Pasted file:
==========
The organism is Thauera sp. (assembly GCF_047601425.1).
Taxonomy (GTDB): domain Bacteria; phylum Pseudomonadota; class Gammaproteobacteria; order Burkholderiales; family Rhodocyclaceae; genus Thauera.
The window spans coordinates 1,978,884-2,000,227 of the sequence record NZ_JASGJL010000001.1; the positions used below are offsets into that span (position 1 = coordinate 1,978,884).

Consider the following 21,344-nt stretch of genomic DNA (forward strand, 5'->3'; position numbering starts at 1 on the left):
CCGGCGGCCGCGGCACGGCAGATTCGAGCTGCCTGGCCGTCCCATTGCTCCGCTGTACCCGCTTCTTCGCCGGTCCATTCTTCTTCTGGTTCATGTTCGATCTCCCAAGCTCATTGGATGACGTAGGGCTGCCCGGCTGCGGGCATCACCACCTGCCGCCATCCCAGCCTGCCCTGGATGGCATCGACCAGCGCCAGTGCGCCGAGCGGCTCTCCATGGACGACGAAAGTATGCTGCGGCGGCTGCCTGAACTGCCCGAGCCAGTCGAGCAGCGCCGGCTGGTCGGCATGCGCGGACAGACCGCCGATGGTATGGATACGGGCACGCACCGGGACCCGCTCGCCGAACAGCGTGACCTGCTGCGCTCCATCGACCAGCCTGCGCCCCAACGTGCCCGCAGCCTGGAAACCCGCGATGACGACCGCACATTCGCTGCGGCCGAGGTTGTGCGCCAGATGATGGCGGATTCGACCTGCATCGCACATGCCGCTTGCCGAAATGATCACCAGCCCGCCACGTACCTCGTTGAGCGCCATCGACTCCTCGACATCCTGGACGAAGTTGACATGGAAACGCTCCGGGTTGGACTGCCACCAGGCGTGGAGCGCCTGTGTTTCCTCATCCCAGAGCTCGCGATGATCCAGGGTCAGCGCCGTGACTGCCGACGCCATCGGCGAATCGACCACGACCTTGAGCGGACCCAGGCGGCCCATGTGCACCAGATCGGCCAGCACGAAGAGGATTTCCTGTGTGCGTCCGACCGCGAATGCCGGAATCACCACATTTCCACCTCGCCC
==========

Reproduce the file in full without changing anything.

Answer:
The organism is Thauera sp. (assembly GCF_047601425.1).
Taxonomy (GTDB): domain Bacteria; phylum Pseudomonadota; class Gammaproteobacteria; order Burkholderiales; family Rhodocyclaceae; genus Thauera.
The window spans coordinates 1,978,884-2,000,227 of the sequence record NZ_JASGJL010000001.1; the positions used below are offsets into that span (position 1 = coordinate 1,978,884).

Consider the following 21,344-nt stretch of genomic DNA (forward strand, 5'->3'; position numbering starts at 1 on the left):
CCGGCGGCCGCGGCACGGCAGATTCGAGCTGCCTGGCCGTCCCATTGCTCCGCTGTACCCGCTTCTTCGCCGGTCCATTCTTCTTCTGGTTCATGTTCGATCTCCCAAGCTCATTGGATGACGTAGGGCTGCCCGGCTGCGGGCATCACCACCTGCCGCCATCCCAGCCTGCCCTGGATGGCATCGACCAGCGCCAGTGCGCCGAGCGGCTCTCCATGGACGACGAAAGTATGCTGCGGCGGCTGCCTGAACTGCCCGAGCCAGTCGAGCAGCGCCGGCTGGTCGGCATGCGCGGACAGACCGCCGATGGTATGGATACGGGCACGCACCGGGACCCGCTCGCCGAACAGCGTGACCTGCTGCGCTCCATCGACCAGCCTGCGCCCCAACGTGCCCGCAGCCTGGAAACCCGCGATGACGACCGCACATTCGCTGCGGCCGAGGTTGTGCGCCAGATGATGGCGGATTCGACCTGCATCGCACATGCCGCTTGCCGAAATGATCACCAGCCCGCCACGTACCTCGTTGAGCGCCATCGACTCCTCGACATCCTGGACGAAGTTGACATGGAAACGCTCCGGGTTGGACTGCCACCAGGCGTGGAGCGCCTGTGTTTCCTCATCCCAGAGCTCGCGATGATCCAGGGTCAGCGCCGTGACTGCCGACGCCATCGGCGAATCGACCACGACCTTGAGCGGACCCAGGCGGCCCATGTGCACCAGATCGGCCAGCACGAAGAGGATTTCCTGTGTGCGTCCGACCGCGAATGCCGGAATCACCACATTTCCACCTCGCCC